Purple Heart, brotherly bonds: Critical care nurse in Afghanistan shares blog about a sniper shooting
Editor's note: The following is the conclusion of a two-part blog entry written by Patty Roth of Alexandria. She's deployed in Afghanistan as a critical care nurse in charge of the intensive care unit at the Kandahar NATO Role 3 Hospital. The first part told of a Navy Seal team member (identified in the blog as the patient) who came to the hospital with a bullet wound to the head.
THE PURPLE HEART
Within an hour, we heard that the base general was coming in to do a Purple Heart ceremony. These are always hard. The chaplain comes in and prays, and the citation is read while the general pins the Purple Heart medal onto the patient's hospital gown. This means a lot to the guys in his unit, but I have a sick feeling that the patient will never wake up to see the medal of honor.
Soon enough, the Air Force CCAT fight team arrived to evaluate him for transport out of Afghanistan to Germany, where his family would be meeting him. Within a couple of hours, the flight was arranged.
Once we moved the patient from the ICU bed to the litter in which he would fly, one of the guys came up to me and asked, "Can we have some alone time with him before he leaves?" I told them that I thought that we could do that, so the guys pulled the privacy curtain all the way around the bed, shutting out any of the nurses or doctors.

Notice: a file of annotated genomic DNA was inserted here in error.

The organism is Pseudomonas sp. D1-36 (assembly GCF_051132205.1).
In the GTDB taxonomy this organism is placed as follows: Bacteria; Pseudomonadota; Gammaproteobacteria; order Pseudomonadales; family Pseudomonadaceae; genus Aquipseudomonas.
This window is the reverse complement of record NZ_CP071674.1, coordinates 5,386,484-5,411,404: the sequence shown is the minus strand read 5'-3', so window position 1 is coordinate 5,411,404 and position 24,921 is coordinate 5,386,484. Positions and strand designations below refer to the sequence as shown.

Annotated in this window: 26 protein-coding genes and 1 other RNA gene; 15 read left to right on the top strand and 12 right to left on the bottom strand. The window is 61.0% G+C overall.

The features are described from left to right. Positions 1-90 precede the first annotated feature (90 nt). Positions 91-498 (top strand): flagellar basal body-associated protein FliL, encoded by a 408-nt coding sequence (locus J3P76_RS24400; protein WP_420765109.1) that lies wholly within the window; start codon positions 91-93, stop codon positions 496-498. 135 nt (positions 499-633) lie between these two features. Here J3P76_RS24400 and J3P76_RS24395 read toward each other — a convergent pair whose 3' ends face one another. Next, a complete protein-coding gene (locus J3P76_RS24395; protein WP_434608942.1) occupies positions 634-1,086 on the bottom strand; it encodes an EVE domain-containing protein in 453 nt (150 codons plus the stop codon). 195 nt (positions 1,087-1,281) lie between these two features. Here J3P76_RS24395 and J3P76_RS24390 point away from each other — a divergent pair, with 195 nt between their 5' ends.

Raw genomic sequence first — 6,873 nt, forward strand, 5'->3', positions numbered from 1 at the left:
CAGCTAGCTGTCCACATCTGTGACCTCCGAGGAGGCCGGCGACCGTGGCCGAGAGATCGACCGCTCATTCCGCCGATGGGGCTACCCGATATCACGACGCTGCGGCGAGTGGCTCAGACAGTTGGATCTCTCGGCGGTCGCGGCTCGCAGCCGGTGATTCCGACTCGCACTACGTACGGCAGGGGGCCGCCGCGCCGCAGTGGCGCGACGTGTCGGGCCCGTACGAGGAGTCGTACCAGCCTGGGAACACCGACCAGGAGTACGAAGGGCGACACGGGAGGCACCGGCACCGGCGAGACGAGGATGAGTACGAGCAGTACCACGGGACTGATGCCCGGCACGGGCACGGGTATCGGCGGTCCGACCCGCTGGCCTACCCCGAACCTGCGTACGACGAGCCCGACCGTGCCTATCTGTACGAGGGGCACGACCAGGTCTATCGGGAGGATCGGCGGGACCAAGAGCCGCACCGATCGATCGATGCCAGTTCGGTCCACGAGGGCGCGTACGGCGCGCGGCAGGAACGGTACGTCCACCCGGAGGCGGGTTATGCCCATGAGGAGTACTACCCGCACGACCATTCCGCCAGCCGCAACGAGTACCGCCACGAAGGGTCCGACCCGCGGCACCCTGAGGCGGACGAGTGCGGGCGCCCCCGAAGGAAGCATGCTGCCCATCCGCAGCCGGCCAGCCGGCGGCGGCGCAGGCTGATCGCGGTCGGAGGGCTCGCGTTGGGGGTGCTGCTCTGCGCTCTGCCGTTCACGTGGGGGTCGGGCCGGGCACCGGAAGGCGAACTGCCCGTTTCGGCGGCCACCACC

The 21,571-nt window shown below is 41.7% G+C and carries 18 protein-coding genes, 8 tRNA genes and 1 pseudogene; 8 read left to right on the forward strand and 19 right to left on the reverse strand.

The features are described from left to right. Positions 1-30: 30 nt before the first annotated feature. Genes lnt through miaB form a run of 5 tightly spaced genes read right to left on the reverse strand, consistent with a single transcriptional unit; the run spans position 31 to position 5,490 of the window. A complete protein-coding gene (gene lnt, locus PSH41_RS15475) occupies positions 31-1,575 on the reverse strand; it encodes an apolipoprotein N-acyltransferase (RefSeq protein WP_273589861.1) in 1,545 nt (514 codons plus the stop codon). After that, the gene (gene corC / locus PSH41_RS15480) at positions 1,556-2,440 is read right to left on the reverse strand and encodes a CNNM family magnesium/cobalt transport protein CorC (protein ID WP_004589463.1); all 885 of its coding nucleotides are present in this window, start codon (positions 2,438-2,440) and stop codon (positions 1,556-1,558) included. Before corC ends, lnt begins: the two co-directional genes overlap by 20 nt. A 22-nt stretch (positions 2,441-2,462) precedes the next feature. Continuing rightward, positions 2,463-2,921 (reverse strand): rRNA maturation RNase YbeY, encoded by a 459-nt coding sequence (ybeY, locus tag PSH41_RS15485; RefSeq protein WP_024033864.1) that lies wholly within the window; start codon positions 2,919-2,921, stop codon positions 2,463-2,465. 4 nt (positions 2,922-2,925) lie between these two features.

I am not sure what was said or done behind that curtain, but whatever it was, it was done between brothers. One by one, they came out from behind the curtain and headed for the door until they were all gone. I gave a little sigh of relief once they were gone, because we could get the patient ready to go to the flight line.
Soon enough we were ready, and with the flight team, we headed out of the ICU. As we rounded the corner, to the hallway that leads to the flight line, I stopped short as I saw all of his brothers lined up on both sides of the hallway.
As we walked between them, they saluted the patient as he rolled by. I can tell you without a doubt, there wasn't a dry eye in the house.
THE BEST WE COULD DO
When I got back to the ICU, I called all of the nurses and doctors together, who worked so hard on this guy. We talked about what went good, and what was learned from this experience. We said that it was good that his brothers had a chance to say good bye to him; that we did the best we could with what we had, and the biggest thing we learned is that we are all brothers and sisters now too.
This was a tough day. I was used to seeing this type of trauma when I was deployed to Germany, but the difference is that I didn't have to see the faces of his closest friends while I was caring for them. But in a way, I think we are doing more good here for the patient and for the unit.
We are all OK. We hang together and support each other. This was not the first trauma that we saw, and I am sure that it will not be the last. We will learn and grow as we go on but somehow, I don't think it will get any easier, and I think that it's OK. If this stuff ever stops bothering me, then it is time to go home.
A couple of weeks ago, I posted about a patient who suffered a gunshot wound to the head. He did not survive his injuries, as I had feared. He made it to Germany, and his family got to say good-bye to him, but he never made it back to the United States.
We learned from the Command that the Seal Team was going to be holding a memorial service for the patient we cared for, and we were invited to attend.